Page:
In a previous blog, we learned about Apama Queries, including how to build a simple application using the Query Designer graphical interface. This GUI is a powerful tool, allowing users to build full, complex systems without resorting to coding. But the UI is actually building an underlying textual representation of the query. So what does that look like? Let’s find out.
Recall that like a regular EPL listener, a query searches for an event pattern that you specify. You define a query in a file with the extension “.qry”, and each .qry file contains the definition of only one query. If specified, any package or using statements must be before the query declaration.
The format for a query definition is as follows:
Where the find pattern block takes the more complex form of:
That’s quite a lot to take in! Let’s have a look at a simple example first, namely the definition of the query constructed in the previous blog, extended slightly to include a parameters block:
And now let’s take a closer look at each component:
Parameters section: This section is optional. Parameters allow us to create multiple parameterized instances of queries. In this case, we want to be agile about the size of our window without maintaining multiple query definitions. The lifetime of parameterized queries is slightly different from their non-parameterized cousins; no instances are created at injection time and instead must be instantiated using the Scenario Service; please refer to the Using the Scenario Service to manage parameterized queries page in the documentation for more information.
Inputs section: This is a required section in a query, and must specify at least one event type. The inputs section defines which event types (Withdrawal events in the example above) the query will be triggered by. These events will be partitioned by a
key – each key value is processed independently and in parallel. In this example, we’re using the cardNumber field of the Withdrawal event as the key, so the withdrawals for each cardNumber are handled separately, and the Query will only trigger on events of the same cardNumber. Partitioning the inputs like this allows Apama Queries to scale up easily with the number of distinct cardNumbers (of which we’d naturally expect many!). The input also defines a window of interest for the events – in this example, we’re using a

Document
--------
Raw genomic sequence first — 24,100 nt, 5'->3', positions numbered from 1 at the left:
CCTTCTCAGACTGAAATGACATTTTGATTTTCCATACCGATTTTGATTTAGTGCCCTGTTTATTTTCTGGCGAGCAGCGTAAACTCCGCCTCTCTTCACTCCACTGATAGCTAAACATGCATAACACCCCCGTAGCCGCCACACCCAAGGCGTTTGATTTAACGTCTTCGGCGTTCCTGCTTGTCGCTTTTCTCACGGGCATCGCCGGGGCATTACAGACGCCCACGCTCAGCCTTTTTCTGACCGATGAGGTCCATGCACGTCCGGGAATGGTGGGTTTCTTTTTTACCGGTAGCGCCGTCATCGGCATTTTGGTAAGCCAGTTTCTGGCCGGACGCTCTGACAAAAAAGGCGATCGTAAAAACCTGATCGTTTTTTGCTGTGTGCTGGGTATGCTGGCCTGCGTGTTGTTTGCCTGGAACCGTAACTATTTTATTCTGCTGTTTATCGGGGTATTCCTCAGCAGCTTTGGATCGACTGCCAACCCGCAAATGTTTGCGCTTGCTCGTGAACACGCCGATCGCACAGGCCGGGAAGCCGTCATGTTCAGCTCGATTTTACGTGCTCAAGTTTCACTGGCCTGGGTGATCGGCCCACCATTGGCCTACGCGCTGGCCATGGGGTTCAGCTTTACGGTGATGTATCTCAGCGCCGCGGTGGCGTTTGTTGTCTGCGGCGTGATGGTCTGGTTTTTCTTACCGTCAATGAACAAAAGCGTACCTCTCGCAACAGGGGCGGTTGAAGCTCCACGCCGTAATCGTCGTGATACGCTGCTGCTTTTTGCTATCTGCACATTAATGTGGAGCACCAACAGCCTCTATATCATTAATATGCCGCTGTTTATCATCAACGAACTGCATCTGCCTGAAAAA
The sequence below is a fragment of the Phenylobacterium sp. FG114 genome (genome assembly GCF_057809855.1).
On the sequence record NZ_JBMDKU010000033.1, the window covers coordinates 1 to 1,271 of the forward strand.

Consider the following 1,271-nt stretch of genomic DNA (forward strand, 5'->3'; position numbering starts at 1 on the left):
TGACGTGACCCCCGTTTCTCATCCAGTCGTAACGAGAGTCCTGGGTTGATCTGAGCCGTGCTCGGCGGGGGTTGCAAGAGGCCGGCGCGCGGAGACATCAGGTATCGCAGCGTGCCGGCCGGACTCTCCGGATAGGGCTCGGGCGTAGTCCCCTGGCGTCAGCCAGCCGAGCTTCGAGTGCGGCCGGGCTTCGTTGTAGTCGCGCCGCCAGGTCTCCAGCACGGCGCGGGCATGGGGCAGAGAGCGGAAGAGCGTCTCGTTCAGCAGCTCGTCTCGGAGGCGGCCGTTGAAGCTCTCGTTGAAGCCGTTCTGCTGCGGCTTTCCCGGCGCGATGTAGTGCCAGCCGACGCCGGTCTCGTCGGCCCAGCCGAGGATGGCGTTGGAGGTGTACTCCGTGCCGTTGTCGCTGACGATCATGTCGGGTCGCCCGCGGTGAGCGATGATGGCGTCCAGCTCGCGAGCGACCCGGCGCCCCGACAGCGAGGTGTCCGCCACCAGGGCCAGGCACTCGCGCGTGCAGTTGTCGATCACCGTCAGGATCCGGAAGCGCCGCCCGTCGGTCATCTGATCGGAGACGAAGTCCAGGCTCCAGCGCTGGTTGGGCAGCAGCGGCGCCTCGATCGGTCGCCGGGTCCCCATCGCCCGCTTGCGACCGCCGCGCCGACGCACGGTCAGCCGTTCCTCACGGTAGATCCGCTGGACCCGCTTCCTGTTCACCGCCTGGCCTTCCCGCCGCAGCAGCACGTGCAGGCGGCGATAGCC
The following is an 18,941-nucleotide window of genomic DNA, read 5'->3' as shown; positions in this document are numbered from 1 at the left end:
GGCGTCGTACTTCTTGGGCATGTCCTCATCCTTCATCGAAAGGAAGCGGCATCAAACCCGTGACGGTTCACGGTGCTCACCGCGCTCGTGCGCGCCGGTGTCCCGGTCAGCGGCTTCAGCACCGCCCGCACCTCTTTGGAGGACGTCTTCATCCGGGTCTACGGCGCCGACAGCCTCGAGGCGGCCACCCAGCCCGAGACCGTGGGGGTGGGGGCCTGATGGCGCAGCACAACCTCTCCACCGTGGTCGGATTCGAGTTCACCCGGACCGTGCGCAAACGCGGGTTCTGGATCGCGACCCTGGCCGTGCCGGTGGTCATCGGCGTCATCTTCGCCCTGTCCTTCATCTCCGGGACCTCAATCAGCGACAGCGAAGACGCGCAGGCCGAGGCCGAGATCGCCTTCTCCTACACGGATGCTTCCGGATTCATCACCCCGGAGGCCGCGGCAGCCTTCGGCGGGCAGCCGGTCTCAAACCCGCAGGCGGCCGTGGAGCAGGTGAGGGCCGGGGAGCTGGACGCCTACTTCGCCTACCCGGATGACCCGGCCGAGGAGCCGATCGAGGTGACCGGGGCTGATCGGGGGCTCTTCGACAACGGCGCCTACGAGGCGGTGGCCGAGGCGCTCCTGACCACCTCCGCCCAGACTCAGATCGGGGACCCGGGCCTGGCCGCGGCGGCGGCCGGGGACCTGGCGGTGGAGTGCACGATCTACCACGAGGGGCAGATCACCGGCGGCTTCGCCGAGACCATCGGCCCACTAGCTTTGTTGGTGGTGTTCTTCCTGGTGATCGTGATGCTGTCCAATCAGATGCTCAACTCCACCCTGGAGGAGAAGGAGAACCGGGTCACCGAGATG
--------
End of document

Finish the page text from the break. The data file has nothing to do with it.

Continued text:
within specifier to limit the age of the events we’re interested in; we could also use a
retain specifier instead to limit the number of events.
Find statement: This is also a required section in a query. It specifies the event pattern of interest, in this case including the
where clause(s), and a block that contains procedural code. In this example, we are looking at all the Withdrawals which take place after another Withdrawal (within the window), which also take place in different countries (which might be a bit suspicious, given a suitably short time window). If we do complete that pattern, the code inside will run, in this case we will send an event detailing the suspicious activity. Other clauses available in the find statement are the
without clauses. Within functions much like we have seen before, defining a temporal window for consideration, while the without clause specifies conditions which prevent a match, as shown below: